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Infectious agents and amyotrophic lateral sclerosis: another piece of the puzzle of motor neuron degeneration

Abstract: Amyotrophic lateral sclerosis (ALS) is the most common neurodegenerative disease affecting motor neurons (MN). This fatal disease is characterized by progressive muscle wasting and lacks an effective treatment. ALS pathogenesis has not been elucidated yet. In a small proportion of ALS patients, the disease has a familial origin, related to mutations in specific genes, which directly result in MN degeneration. By contrast, the vast majority of cases are though to be sporadic, in which genes and environment interact leading to disease in genetically predisposed individuals. Lately, the role of the environment has gained relevance in this field and an extensive list of environmental conditions have been postulated to be involved in ALS. Among them, infectious agents, particularly viruses, have been suggested to play an important role in the pathogenesis of the disease. These agents could act by interacting with some crucial pathways in MN degeneration, such as gene processing, oxidative stress or neuroinflammation. In this article, we will review the main studies about the involvement of microorganisms in ALS, subsequently discussing their potential pathogenic effect and integrating them as another piece in the puzzle of ALS pathogenesis.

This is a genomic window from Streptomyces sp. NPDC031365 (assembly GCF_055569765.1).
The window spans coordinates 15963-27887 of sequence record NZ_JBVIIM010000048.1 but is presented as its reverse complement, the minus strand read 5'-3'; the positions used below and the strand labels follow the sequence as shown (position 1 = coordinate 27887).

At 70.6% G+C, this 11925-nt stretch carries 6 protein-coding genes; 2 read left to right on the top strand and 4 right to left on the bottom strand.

Otras publicaciones de la misma revista o congreso con autores/as de la Universidad de Cantabria

 Fuente: J Neurol . 2019 Jan;266(1):27-36.

Editorial: Springer

 Año de publicación: 2019

Nº de páginas: 10

Tipo de publicación: Artículo de Revista

 DOI: 10.1007/s00415-018-8919-3

ISSN: 0340-5354,1432-1459